I got honest feedback from someone saying that she didn’t “get” the idea of the campaign until after the video on the site went up on the Saturday before the campaign close on the following Thursday. Once she “got it” however she was genuinely up for re-Tweeting and contributing valuably to the campaign’s Facebook page. Video works brilliantly as a public-facing means of communication because the format forces me to be concise (I read and write so much that my idea of what’s “brief” and what’s “lengthy” seem calibrated totally differently to the average internet-user), tone of voice and body language work together with choice of words to get the message across, and YouTube and Vimeo are great platforms for enabling your audience to further share your message. The video was very costly in terms of time to script, rehearse, record, edit and support via email and Facebook, but it greatly improved our chances of meeting our campaign target.
The dollars and the sense
A couple of donors who I knew personally were surprised and a bit hesitant because the currency on IndieGoGo.com is USD. Since the team and the charity are based in the UK, as were most of the donors, this could have discouraged a lot of people from contributing. Both people who reported hesitating over paying in USD said that it added an extra hassle of needed to check the exchange rates. They also under-donated, for example deciding to give 50 GBP and guessing that 60 USD would be about the same amount (60 USD is about 38 GBP today, according to a Google search for – 60 USD in GBP). One of them was charged an additional (but low) flat-rate fee for the payment in a foreign currency. I’ve been buying books from Amazon US and eBay items from overseas for a decade perhaps, but again, my familiarity with paying for things in foreign currencies wasn’t the same set of experiences our audience brought to the website we presented them with.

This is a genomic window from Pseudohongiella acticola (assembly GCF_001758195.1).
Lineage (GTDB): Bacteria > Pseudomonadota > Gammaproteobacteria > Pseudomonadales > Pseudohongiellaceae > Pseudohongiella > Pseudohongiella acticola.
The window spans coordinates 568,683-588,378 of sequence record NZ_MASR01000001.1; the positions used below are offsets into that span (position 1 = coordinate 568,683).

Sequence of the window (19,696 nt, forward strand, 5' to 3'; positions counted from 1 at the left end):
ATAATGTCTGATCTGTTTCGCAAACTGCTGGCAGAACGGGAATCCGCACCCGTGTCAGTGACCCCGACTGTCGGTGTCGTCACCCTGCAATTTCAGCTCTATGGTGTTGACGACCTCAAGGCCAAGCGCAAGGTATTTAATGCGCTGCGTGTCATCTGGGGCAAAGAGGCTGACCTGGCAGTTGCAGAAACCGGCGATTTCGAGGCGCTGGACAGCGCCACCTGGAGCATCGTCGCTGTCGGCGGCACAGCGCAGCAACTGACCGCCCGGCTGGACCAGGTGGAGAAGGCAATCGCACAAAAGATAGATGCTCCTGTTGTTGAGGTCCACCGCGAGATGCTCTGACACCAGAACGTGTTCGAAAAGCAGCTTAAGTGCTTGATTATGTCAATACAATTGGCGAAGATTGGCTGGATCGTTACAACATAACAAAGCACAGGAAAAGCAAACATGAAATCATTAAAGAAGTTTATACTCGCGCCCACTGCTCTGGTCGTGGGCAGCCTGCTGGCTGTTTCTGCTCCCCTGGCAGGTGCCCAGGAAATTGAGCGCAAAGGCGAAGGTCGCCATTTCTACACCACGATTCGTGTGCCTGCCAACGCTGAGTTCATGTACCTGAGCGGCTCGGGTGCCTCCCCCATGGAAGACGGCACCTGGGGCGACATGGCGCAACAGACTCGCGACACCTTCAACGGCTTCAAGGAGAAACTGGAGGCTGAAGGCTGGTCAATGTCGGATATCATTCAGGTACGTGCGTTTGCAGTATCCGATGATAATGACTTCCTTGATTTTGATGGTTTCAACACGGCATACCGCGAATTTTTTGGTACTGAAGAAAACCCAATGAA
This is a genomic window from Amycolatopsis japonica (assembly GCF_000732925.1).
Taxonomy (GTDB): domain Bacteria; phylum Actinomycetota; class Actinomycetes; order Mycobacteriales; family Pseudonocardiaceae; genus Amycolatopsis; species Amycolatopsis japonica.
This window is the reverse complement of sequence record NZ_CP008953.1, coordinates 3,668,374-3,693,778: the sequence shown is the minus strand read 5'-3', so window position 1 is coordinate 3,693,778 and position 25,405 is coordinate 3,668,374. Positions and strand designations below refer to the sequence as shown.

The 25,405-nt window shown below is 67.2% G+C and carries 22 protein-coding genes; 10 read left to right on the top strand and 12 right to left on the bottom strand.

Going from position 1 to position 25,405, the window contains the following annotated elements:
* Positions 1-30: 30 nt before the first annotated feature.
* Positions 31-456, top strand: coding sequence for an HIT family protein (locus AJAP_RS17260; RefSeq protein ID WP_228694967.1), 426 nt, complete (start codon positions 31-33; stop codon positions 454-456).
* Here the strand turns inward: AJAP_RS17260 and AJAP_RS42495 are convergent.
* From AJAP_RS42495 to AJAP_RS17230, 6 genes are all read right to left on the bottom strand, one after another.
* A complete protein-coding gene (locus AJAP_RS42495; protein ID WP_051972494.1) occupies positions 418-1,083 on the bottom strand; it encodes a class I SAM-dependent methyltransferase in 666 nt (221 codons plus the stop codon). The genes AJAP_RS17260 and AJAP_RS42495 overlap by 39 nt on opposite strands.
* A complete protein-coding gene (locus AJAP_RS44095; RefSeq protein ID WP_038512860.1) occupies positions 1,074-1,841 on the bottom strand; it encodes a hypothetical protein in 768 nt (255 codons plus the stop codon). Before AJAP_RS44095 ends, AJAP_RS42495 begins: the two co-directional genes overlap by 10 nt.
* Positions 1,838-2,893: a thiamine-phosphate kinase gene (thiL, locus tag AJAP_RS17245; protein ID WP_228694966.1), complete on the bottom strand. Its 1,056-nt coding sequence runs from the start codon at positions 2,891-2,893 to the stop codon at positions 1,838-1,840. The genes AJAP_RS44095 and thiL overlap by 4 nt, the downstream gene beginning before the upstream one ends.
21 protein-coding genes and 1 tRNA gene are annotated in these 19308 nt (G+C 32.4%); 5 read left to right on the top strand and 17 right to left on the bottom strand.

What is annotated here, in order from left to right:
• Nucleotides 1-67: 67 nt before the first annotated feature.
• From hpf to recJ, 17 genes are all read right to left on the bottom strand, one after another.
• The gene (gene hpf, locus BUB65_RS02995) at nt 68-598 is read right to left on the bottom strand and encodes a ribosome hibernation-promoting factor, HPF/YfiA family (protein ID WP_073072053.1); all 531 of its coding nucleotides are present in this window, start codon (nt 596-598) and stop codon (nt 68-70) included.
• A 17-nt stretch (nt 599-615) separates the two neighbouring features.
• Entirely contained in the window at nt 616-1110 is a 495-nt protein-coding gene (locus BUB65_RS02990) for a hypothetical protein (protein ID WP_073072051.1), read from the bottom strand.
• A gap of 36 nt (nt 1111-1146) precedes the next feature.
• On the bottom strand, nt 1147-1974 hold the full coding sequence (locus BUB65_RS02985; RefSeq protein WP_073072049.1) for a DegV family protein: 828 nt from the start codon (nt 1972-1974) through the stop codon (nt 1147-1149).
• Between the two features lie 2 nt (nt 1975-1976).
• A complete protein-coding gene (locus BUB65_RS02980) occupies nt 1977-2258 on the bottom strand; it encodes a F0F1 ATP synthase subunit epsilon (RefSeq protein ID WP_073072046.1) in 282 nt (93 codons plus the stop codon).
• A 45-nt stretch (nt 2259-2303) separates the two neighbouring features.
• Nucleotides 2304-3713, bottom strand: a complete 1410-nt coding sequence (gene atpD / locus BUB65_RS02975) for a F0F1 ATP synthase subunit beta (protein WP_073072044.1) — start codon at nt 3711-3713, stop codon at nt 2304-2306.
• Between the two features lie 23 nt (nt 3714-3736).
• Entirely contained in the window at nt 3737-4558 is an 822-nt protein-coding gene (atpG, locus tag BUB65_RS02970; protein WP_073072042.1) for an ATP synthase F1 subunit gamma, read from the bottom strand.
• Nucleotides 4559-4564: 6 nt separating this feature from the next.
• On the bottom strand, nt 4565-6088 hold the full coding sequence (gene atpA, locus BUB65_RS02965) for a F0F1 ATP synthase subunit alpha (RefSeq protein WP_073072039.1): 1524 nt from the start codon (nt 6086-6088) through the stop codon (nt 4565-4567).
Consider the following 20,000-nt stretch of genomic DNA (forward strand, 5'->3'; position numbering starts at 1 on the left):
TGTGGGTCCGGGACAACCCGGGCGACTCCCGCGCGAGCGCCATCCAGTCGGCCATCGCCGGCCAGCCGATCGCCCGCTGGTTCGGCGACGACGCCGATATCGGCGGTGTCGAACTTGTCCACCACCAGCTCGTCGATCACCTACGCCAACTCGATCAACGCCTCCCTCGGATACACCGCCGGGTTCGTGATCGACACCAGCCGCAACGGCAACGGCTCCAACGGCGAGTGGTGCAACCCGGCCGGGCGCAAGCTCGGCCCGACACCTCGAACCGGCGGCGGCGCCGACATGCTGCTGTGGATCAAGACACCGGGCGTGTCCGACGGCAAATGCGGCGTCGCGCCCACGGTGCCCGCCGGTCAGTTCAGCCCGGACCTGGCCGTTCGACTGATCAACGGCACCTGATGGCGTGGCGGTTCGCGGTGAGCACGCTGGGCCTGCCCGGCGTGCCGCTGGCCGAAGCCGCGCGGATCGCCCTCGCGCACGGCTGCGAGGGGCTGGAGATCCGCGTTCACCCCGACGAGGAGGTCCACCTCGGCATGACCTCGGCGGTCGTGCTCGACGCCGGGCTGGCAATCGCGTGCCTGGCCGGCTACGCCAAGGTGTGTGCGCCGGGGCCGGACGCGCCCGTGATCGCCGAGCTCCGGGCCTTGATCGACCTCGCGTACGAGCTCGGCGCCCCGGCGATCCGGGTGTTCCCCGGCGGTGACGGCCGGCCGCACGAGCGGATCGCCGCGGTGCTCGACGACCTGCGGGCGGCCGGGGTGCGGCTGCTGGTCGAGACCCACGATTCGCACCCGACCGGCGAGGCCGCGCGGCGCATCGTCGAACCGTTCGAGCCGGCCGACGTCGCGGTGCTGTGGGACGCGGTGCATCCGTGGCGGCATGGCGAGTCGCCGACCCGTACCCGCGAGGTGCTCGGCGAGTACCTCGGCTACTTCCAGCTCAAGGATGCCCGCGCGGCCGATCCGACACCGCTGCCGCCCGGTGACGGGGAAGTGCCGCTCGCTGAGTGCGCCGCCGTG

A valuable learning experience
Overall the project (which is still not finished until the last perk is delivered to the final donor!) was successful at raising money for a good cause, meeting its target and raising awareness of our chosen charity. Giving patterns were significantly different from those reported by Warballoon Games, but this reinforces advice I was given that social marketing has few sure-fire formulae, it’s a case of trying out a lot of different things and seeing what works. The donation curve was scary. On Monday 29th I had consoled myself that we would probably not reach our goal, to be content that some money would be raised, and to carry forward the considerable experience. But people responded to the campaign, perhaps even to the sense of drama that we were personally in need to make it a success, not a flop! We crossed the $1500 finish line at 4:00pm UK time on Wednesday 31st August – 16 hours before the campaign closed! A close finish that left me feeling incredibly grateful to everyone involved.
As a self-directed learning experience the project benefitted me greatly. I learned new skills and about online behaviour but I also wore lots of different hats I’d not normally get a chance to try out for a month; the roles of a social marketer, team co-ordinator and project manager.
I think that doing something for charity was significant as it inclined other people positively towards my efforts. I would be a lot more nervous of taking on those roles for a commercial project as I feel there’s a much greater degree to which contacts were supporting me (sometimes heroically so!) and willing me to succeed (perhaps also forgiving me for broadcasting what I was up to over so many channels?) I didn’t know before I started that I’d need help with social marketing advice and video editing help, yet these contributions arose from the people I connected with more closely through making the efforts to do this. If you have the inclination to do something similar I’d recommend sizing up what it would take, connecting with people who can support and ally with you through the project and going for it wholeheartedly! It’s been one of the best things I’ve ever done, I think I’ll benefit from intangible effects for years to come, and it will also make a real difference to people helped by our chosen charity.